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Fuel savings for small fishing vessels

A manual









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    Book (series)
    Fuel and financial savings for operators of small fishing vessels 1999
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    Fishing continues to be the most energy-intensive food production method in the world today, and it depends almost completely upon oil fuel-based internal combustion engines. There are as yet no signs of any other energy source that could substitute the internal combustion engine in either the medium or short term. The industry continues to be exposed to global fuel prices and it cannot be assumed that these will remain stable indefinitely. Small-scale fisheries account for nearly half of the world's fish production and, although they are generally more labour-intensive than larger industrial fisheries, they are increasingly affected by energy costs. In developing countries, in spite of the energy conservation initiatives of the 1980s (subsequent to the dramatic rise in the cost of fossil fuels), mechanization continues to increase. Fuel costs have ever more influence not only on consumer prices but also on fishermen's and boat owners' net incomes. When levels of employment and cost -sharing systems are considered, it becomes even more important from a social perspective to improve and maintain energy efficiency within small-scale fisheries. This guide presents information on the key technical areas that affect energy efficiency, but only part of the information presented herein will be applicable to any particular fishing situation. The guide is not a result of new original fieldwork but draws on much of the research and experience of the past two decades, updated where possible to include new technical developments. The guide is divided into two major sections: the first relates to changes in operational techniques rather than changes in technology; the second presents information of relevance to vessel operators who are either considering the construction of a new vessel or overhauling and re-equipping an existing vessel.
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    Project
    Reducing The Fuel Costs Of Small Fishing Boats - BOBP/WP/27 1986
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    The first part of this paper describes the principles of power requirements for small fishing boats and details ways of saving fuel which can be applied both with existing boats and new boats. It also illustrates by example how to estimate the savings from measures to conserve fuel. The second part of the paper describes fuel consumption trials carried out in Sri Lanka. During the trials the two most common Sri Lankan boats - the 18 footer and 28 footer — were used with different engines, propellers and hull conditions, and actual fuel consumption was recorded. The fuel consumption performance of two BOBP craft - SRL-14 and SAL-15 - was tested in comparison with that of the standard 28-footer of Sri Lanka; the fuel performance of another BOBP craft, SRL-17, was compared with that of Sri Lanka’s standard 18-footer. The results of the trials confirmed the validity of the principles and fuel-saving recommendations described in the first part. The trials were conducted in 1982 at the request of the Ministry of Fisheries, Sri Lanka. A report was submitted to the Ministry soon after the trials.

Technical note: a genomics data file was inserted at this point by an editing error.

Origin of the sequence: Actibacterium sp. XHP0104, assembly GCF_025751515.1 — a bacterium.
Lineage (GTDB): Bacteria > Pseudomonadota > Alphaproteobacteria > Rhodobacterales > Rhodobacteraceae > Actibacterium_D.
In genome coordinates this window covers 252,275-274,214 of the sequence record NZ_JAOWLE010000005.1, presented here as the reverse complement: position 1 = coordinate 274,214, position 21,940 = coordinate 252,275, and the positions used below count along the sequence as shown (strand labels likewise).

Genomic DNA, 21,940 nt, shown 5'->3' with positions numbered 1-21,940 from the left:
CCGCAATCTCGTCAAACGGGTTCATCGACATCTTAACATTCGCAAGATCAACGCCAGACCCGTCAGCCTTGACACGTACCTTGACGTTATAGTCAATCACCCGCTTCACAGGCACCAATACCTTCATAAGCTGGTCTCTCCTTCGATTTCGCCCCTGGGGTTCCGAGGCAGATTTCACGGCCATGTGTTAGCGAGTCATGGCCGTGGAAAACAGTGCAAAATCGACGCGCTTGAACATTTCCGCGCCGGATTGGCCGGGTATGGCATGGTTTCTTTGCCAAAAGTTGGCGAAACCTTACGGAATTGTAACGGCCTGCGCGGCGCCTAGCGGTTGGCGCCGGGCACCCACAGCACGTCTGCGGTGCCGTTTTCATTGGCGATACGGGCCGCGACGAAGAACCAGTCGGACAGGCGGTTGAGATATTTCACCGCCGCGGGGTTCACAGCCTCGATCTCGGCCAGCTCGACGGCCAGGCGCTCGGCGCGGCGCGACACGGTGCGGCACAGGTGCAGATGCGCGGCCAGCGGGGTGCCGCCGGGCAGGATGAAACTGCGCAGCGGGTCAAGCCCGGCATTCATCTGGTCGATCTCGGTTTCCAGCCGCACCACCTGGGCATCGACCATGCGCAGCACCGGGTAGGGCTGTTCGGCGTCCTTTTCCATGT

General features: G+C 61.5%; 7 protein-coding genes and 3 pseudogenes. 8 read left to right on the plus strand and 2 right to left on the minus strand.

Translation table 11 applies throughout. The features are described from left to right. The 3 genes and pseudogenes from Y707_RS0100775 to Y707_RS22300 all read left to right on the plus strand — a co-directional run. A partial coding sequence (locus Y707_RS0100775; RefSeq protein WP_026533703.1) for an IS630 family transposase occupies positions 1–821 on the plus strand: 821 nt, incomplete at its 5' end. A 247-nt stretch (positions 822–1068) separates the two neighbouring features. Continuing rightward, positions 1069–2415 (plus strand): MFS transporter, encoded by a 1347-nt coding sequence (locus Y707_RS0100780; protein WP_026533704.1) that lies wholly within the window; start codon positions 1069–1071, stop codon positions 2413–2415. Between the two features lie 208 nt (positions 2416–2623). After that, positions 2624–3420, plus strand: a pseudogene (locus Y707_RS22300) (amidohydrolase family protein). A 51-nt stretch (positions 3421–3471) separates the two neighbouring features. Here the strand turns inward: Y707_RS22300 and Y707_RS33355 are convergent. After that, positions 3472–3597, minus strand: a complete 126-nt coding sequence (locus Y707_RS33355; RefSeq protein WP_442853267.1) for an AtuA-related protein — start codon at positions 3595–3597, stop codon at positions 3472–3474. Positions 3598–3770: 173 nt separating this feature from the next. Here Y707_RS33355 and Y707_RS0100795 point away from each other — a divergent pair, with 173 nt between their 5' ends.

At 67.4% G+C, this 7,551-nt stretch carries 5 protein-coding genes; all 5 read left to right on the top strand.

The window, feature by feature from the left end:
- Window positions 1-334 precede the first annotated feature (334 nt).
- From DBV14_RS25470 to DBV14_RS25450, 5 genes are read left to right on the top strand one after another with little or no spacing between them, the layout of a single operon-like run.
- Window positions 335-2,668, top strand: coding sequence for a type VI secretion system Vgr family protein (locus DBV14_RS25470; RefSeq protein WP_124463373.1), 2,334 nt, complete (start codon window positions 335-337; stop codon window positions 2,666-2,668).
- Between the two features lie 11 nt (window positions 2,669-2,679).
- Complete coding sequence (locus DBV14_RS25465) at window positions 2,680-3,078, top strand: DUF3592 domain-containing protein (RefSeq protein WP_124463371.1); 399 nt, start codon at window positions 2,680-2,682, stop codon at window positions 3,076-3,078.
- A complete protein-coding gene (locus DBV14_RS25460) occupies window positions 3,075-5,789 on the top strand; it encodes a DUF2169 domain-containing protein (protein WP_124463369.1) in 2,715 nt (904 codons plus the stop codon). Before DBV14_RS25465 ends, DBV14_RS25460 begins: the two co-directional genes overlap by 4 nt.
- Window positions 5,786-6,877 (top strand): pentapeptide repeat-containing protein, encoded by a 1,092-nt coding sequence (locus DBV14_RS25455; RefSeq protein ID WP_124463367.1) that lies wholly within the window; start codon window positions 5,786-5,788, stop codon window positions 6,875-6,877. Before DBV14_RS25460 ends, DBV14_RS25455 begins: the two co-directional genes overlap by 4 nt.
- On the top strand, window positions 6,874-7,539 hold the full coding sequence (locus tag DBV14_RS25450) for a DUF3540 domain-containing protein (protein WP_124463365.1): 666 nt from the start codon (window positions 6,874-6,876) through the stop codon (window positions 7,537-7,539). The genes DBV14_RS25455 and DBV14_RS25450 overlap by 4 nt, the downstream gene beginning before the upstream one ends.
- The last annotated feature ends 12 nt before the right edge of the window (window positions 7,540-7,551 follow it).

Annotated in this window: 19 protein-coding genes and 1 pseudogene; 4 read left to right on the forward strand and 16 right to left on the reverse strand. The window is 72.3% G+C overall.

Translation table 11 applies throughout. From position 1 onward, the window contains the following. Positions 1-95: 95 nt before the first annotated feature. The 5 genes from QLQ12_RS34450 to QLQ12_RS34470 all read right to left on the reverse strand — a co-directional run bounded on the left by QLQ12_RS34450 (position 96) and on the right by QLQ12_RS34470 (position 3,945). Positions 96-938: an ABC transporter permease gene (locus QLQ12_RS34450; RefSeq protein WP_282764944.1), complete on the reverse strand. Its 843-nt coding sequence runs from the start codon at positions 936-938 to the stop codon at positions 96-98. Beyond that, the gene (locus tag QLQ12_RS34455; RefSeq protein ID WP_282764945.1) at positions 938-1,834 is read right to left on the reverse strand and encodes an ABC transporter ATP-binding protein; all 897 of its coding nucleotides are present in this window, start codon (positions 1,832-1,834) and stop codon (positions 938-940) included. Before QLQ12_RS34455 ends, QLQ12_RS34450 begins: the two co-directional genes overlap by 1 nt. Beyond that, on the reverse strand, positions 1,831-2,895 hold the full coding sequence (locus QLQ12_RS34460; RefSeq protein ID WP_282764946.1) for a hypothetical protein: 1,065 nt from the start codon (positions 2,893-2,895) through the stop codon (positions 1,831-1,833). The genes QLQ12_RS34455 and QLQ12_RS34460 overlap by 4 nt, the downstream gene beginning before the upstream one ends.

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    Project
    Building small wooden boats in Myanmar - 12 ft and 18 ft Multi-purpose boats
    Immediate Rehabilitation of Subsistence Fisheries Livelihoods in Areas Affected by Cyclone Nargis (OSRO/MYA/805/SWE) Funded by the Government of Sweden
    2009
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    This step-by-step manual contains information on the construction of small multi-purpose boats typical of those found in the Ayeyarwaddy Delta in Myanmar. Its purpose is to give organizations access to detailed information on boatbuilding, which will allow the production of small boats appropriate to the Delta. The manual is also intended to assist organizations in their understanding of the boatbuilding process and to provide guidelines on good practice. It should assist in the review o f contracts and quality control in boatbuilding. The manual provides information on two boat designs: 12 ft and 18 ft boats. It also gives the scantlings and material requirements as well as the guidelines for selecting and using timber for the boat construction. The largest part of the manual describes how to build the boats step-by-step. Finally, the manual contains boatbuilding guidelines for wooden boats of less than 7 m in length and operating at speeds of less than 12 knots.

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